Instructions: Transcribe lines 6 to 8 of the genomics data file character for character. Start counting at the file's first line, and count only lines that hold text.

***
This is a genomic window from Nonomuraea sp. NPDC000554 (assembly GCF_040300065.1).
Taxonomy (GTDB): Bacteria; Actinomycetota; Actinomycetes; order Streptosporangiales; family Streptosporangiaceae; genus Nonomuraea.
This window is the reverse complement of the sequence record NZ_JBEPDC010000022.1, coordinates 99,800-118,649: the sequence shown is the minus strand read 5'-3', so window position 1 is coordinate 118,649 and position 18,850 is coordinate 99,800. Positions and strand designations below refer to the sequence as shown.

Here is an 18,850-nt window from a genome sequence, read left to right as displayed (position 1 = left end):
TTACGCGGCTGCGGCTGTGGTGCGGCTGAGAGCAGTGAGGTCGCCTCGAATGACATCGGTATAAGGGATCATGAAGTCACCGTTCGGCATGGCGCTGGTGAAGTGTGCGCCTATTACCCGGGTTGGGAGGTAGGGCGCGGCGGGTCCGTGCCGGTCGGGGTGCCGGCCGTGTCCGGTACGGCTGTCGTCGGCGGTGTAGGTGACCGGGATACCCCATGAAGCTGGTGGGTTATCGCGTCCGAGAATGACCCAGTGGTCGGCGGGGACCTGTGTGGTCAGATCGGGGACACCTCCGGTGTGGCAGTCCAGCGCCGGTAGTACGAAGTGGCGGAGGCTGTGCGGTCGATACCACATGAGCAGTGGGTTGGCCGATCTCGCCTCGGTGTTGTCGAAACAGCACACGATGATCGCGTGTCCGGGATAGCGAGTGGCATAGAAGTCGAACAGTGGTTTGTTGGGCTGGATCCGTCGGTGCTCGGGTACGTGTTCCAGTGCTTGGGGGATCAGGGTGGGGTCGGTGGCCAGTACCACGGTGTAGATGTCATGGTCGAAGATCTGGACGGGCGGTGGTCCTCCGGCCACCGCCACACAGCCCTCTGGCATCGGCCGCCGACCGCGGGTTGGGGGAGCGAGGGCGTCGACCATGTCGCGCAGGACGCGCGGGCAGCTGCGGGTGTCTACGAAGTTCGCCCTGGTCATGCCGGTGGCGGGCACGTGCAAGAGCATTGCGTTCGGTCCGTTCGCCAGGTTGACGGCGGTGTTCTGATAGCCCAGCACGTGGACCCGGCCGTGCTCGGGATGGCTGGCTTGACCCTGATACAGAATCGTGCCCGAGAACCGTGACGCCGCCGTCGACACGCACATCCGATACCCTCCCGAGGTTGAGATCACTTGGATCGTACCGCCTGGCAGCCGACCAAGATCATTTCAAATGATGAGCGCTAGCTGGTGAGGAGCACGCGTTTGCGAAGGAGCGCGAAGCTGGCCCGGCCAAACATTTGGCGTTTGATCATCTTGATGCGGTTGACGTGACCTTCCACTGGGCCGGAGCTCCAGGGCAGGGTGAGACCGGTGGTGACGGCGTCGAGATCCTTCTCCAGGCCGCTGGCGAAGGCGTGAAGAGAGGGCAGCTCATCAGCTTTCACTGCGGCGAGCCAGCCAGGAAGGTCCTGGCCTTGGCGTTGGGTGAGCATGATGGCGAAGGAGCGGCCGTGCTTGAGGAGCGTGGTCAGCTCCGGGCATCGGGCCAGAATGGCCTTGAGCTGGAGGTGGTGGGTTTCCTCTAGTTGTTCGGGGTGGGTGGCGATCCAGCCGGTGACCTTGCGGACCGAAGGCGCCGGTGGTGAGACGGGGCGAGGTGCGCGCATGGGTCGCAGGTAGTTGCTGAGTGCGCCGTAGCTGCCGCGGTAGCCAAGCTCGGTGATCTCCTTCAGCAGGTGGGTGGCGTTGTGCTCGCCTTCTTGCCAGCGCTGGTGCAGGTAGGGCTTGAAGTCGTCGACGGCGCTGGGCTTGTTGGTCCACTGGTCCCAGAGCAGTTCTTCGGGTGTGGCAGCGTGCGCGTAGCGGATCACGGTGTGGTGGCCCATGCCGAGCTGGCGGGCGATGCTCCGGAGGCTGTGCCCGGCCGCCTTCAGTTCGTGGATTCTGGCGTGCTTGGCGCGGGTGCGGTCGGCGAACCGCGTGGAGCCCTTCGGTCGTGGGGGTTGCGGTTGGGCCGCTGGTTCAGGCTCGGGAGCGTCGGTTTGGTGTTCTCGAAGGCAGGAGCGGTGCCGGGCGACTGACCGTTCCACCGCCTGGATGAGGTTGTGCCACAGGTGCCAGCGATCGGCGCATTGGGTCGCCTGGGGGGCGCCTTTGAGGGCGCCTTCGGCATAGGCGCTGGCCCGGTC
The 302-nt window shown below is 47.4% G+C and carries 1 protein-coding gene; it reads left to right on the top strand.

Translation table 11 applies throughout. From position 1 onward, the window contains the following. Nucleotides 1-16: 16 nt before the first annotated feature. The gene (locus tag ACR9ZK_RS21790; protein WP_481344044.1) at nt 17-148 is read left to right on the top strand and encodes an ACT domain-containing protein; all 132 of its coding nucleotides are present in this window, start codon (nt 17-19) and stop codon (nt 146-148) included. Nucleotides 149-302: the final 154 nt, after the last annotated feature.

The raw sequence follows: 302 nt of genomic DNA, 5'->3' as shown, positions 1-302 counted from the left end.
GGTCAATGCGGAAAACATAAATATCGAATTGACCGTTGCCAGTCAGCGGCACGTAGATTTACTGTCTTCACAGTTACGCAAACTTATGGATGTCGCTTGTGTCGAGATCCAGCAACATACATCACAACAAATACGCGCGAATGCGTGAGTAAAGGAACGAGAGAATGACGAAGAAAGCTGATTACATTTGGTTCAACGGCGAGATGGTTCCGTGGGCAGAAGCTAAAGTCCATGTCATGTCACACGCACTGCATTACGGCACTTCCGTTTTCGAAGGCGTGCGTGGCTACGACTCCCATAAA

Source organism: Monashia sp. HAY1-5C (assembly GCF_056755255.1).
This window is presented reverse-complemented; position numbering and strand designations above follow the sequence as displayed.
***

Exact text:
The 302-nt window shown below is 47.4% G+C and carries 1 protein-coding gene; it reads left to right on the top strand.

Translation table 11 applies throughout. From position 1 onward, the window contains the following. Nucleotides 1-16: 16 nt before the first annotated feature. The gene (locus tag ACR9ZK_RS21790; protein WP_481344044.1) at nt 17-148 is read left to right on the top strand and encodes an ACT domain-containing protein; all 132 of its coding nucleotides are present in this window, start codon (nt 17-19) and stop codon (nt 146-148) included. Nucleotides 149-302: the final 154 nt, after the last annotated feature.

The raw sequence follows: 302 nt of genomic DNA, 5'->3' as shown, positions 1-302 counted from the left end.